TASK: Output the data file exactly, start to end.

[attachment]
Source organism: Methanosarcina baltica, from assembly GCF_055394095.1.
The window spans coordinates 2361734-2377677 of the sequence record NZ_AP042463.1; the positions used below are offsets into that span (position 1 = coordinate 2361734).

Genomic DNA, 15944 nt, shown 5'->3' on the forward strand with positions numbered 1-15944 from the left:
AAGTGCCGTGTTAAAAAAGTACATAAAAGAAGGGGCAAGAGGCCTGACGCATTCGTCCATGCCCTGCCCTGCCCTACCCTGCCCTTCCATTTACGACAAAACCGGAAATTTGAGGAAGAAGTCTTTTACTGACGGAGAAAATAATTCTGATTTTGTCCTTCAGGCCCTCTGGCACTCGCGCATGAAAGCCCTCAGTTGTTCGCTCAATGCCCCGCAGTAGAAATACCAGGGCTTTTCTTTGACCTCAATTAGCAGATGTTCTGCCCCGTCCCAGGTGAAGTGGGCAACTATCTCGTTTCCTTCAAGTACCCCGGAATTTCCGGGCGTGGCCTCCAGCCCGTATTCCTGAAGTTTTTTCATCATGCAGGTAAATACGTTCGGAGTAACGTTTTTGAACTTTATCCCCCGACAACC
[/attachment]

Source organism: Methanosarcina baltica, from assembly GCF_055394095.1.
The window spans coordinates 2361734-2377677 of the sequence record NZ_AP042463.1; the positions used below are offsets into that span (position 1 = coordinate 2361734).

Genomic DNA, 15944 nt, shown 5'->3' on the forward strand with positions numbered 1-15944 from the left:
AAGTGCCGTGTTAAAAAAGTACATAAAAGAAGGGGCAAGAGGCCTGACGCATTCGTCCATGCCCTGCCCTGCCCTACCCTGCCCTTCCATTTACGACAAAACCGGAAATTTGAGGAAGAAGTCTTTTACTGACGGAGAAAATAATTCTGATTTTGTCCTTCAGGCCCTCTGGCACTCGCGCATGAAAGCCCTCAGTTGTTCGCTCAATGCCCCGCAGTAGAAATACCAGGGCTTTTCTTTGACCTCAATTAGCAGATGTTCTGCCCCGTCCCAGGTGAAGTGGGCAACTATCTCGTTTCCTTCAAGTACCCCGGAATTTCCGGGCGTGGCCTCCAGCCCGTATTCCTGAAGTTTTTTCATCATGCAGGTAAATACGTTCGGAGTAACGTTTTTGAACTTTATCCCCCGACAACC